Sooner or later, everyone wants their name up in lights.
Or on cake boxes.
At pastry school, our art lessons consist of squiggly letters, geometric Christmas trees and three dimensional roses. All for decorating cakes. And of course, designing our own monograms for the lucky few that will make it big.
In Paris, most of the new and exciting patisseries are also just names. You have the king, Pierre Herme, the chocolatiers Jacques Genin and Jean-Paul Hevin, and Carl Marletti south of the Seine.
Sooner or later, everyone wants their initials decorating their shiny shop windows, their signature on chocolate tarts.
Two of the latest – and best – of the bunch are Sebastien Gaudard and Cyril Lignac. Both have eponymous patisseries (the latter called “La Patisserie by Cyril Lignac”) in chic quartiers, both sell a subtle twist on the traditional. Both sell quality products on which they can be proud to put their names.
First up, Sebastien, “le petit prince de la patisserie”:
Gaudard’s shop has elbowed its way into a quintessially Parisian crowd: the butcher, the baker, the organic olive oil and specialty jam shops. In Montmartre, with an obligatory glimpse of the Sacre Coeur as you head up the rue des Martyrs. The shopfront is sober – none of the bells and whistles of the local artisan – just dark green, gold letters.
Inside, the antique mirrors and bare marble slabs reflect a neat row of patisseries, all in shades of cream and gold and mahogany. There are cream puffs and eclairs, rum babas and dark forest cakes. An individual dessert wrapped in paper-thin chocolate like a present. The lemon tart is perfectly glossy, with a faint wisp, an imprint of a lemon slice. The chocolate mendiant tart in the window also looks tempting.
Right in the centre is another glass display case, antique or slightly battered. Gazing down at the large raspberry dome inside, it feels like evaluating fine jewellery. Everything is beautiful. Even the handsome chef himself is there, easily spotted from his book covers behind him, to politely wrap your croissant.
I tried the apple tart: a classic with infinite variations. The puff pastry was good, the apples just right. But it was a little underwhelming, especially at 4 euros for a teeny slice. I wished I had picked something more adventurous to better judge.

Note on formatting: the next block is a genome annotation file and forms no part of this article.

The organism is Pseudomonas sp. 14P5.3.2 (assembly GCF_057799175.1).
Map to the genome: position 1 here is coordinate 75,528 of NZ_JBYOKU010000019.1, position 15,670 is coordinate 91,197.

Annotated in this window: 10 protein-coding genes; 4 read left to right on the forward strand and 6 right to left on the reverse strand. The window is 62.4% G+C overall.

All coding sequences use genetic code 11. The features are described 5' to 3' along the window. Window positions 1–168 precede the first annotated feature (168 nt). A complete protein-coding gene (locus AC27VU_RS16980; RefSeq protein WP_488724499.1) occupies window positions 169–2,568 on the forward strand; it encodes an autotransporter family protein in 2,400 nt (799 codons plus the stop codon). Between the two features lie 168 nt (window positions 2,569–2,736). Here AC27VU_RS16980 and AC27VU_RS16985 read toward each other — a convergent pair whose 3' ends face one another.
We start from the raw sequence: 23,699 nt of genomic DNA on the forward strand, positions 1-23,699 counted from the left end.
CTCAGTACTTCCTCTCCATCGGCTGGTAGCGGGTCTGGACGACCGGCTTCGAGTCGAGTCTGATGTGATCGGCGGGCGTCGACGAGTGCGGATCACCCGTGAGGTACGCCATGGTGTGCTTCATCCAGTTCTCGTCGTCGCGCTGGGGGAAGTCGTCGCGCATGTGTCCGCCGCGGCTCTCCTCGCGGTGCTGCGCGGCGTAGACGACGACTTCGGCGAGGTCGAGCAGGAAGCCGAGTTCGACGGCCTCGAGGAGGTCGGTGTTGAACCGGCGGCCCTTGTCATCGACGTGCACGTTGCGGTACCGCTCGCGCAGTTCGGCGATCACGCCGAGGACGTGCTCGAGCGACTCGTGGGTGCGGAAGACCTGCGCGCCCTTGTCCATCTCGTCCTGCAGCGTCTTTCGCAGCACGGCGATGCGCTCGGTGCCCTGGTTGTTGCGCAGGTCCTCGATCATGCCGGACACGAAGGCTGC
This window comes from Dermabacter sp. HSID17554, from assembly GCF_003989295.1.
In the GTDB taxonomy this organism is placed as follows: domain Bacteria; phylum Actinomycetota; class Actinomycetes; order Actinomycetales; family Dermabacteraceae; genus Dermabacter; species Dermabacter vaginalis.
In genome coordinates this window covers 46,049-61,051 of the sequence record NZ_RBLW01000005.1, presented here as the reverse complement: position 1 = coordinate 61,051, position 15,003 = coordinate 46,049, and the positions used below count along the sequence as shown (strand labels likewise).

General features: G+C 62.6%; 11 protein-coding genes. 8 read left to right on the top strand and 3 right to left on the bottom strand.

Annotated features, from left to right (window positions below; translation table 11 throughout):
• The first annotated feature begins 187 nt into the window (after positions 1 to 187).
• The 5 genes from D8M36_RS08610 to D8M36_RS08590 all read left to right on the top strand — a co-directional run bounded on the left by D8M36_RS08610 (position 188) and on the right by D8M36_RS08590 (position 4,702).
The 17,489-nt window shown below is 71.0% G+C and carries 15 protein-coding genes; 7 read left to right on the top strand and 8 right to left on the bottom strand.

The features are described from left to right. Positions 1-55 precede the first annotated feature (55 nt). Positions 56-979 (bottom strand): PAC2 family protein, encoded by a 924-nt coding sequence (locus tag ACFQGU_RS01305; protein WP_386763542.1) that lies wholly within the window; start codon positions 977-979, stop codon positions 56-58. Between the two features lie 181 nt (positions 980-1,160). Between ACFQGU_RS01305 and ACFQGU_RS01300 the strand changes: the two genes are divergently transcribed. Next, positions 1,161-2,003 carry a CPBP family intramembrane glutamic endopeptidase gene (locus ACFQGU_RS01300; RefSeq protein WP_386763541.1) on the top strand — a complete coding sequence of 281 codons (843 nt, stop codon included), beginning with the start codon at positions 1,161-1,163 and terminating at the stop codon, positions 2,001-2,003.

Next day: La Patisserie by Cyril Lignac
A little further east, not far from Bastille, this new patisserie also picked a prime location on the rue Paul Bert, cosying up to one of my favourite places, Bistrot Paul Bert, and the cute cookbookery shop La Cocotte. It is a smaller shop, less grand perhaps, but still stripped bare in a consciously designed way. Where Gaudard sold chocolates alongside, Lignac has baguettes neatly lined up. And a line of impatient customers, including the ever-exacting neighbourhood Granny, a good sign.
Strikingly enough, both Lignac and Gaudard go for the same colour palette: all caramel, chocolate, lemon, vanilla. They both propose infinitely shiny versions of childhood favourites. No artificial neon inventions, no macarons even. Lignac’s deviation from the norm is to make his individual tart in crisp-cornered squares – and his signature Equinoxe dessert in a startling grey, just bright red circles for decoration. Rather admirable in fact, that there are no strawberries out of season, no hothouse pineapples or fake pistachio colouring. Just slivers of vanilla bean to decorate.
Here, I tried a millefeuille: only two layers of puff pastry instead of the usual three, enclosing a silky pastry cream, topped with a neat wave of vanilla-speckled chantilly. It was beautiful, and tasted beautiful. Just right.
In fact, used to bright colours and an abundance of kitsch, or intimidating designer boutiques, I was rather impressed to see both chefs attempt – and succeed at – the perfection of their craft before the shock of invention. Both stayed with seasonal treats (it will be interesting to see what summer brings) and made smaller, more elegant versions of the classics. No cheaper for being small, of course: count on 4-5 euros per dessert, which is still less than Laduree et al.
My final verdict? Gaudard’s shop was prettier, a temple to patisserie, but Lignac just edged him out on taste. However more extensive testing is definitely required!
Sebastien Gaudard – 22 rue des Martyrs, Paris 75009 – closed on Mondays
La Patisserie by Cyril Lignac – 24 rue Paul Bert Paris 75011 – also closed Mondays